Once believed to be a refuge from volatility equity markets, the fixed income space is enduring pain at the hands of pricing dislocations and liquidity concerns. Bringing further stress to the corporate bond market are a slew of credit downgrades, creating a newly minted batch of fallen angles.
Those scenarios, among others, are weighing on ETFs, even those with short durations, such as the iShares Broad USD Investment Grade Corporate Bond ETF (USIG ). targets the ICE BofAML US Corporate Index and holds over 6,300 investment-grade corporate bonds, one of the largest rosters among funds in this category.
“I think this is a really good option if you’re looking for a slight yield pickup over what the broad U.S. investment-grade market offers, but you want to keep risk in check,” said Morningstar analyst Alex Bryan of USIG in a recent note. “So, this particular fund invests in a broad range of investment-grade U.S. corporate debt, with bonds ranging anywhere from one year to maturity all the way up out the yield curve.”
An Effective Duration
The $3.36 billion USIG has an effective duration of seven years, putting it in the intermediate-term territory. USIG has a 30-day SEC yield of 3.16% or more than triple what investors get on 10-year U.S. Treasuries. The weighted average maturity of USIG holdings is 10.55 years.
“This fund effectively diversifies issuer-specific risk, sector-specific risk, and I think this is a really good option to pair with a core bond holding,” said Bryan.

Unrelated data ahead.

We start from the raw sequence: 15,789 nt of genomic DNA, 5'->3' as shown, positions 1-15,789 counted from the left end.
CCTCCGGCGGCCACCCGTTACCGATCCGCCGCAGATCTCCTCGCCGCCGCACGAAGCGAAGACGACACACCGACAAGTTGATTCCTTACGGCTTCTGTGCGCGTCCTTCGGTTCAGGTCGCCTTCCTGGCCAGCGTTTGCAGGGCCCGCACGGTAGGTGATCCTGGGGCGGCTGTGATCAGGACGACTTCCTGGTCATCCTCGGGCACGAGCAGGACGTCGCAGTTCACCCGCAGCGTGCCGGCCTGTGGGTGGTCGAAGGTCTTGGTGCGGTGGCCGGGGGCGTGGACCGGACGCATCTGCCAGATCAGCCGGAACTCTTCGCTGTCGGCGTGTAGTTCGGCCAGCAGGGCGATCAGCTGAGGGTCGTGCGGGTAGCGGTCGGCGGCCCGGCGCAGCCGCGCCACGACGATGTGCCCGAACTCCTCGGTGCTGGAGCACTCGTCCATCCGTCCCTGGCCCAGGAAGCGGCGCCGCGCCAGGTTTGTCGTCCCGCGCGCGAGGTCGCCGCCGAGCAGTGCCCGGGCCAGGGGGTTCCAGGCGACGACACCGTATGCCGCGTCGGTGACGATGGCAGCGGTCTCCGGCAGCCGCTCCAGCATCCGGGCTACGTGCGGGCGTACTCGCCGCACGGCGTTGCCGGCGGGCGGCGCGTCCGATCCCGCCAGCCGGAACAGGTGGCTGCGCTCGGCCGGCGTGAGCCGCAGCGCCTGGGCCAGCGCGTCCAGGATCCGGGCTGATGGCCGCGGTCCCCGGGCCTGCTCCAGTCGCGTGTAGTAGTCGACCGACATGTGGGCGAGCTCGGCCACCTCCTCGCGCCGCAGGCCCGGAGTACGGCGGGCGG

The Federal Reserve has for the first time started buying corporate debt in an attempt to support credit markets. The central bank revealed it would launch two credit facilities to back corporate credit markets, a Primary Market Corporate Credit Facility for new bond and loan issuances and a Secondary Market Corporate Credit Facility to provide liquidity for outstanding corporate bonds, Forbes reports.
The Fed will focus on investment-grade U.S. company debt, and it will even purchase U.S.-listed exchange-traded funds that provide broad market exposure to U.S. investment-grade corporate bonds
“So, if you’re looking to get a slight yield pickup but you don’t want to venture out into high-yield territory, I think this is a really good way that you can get some additional yield without taking on a lot of risk,” adds Bryan.
USIG charges just 0.06% per year, or $6 on a $10,000 investment, making it one of the least expensive ETFs in its respective category.
This article originally appeared on ETFTrends.com.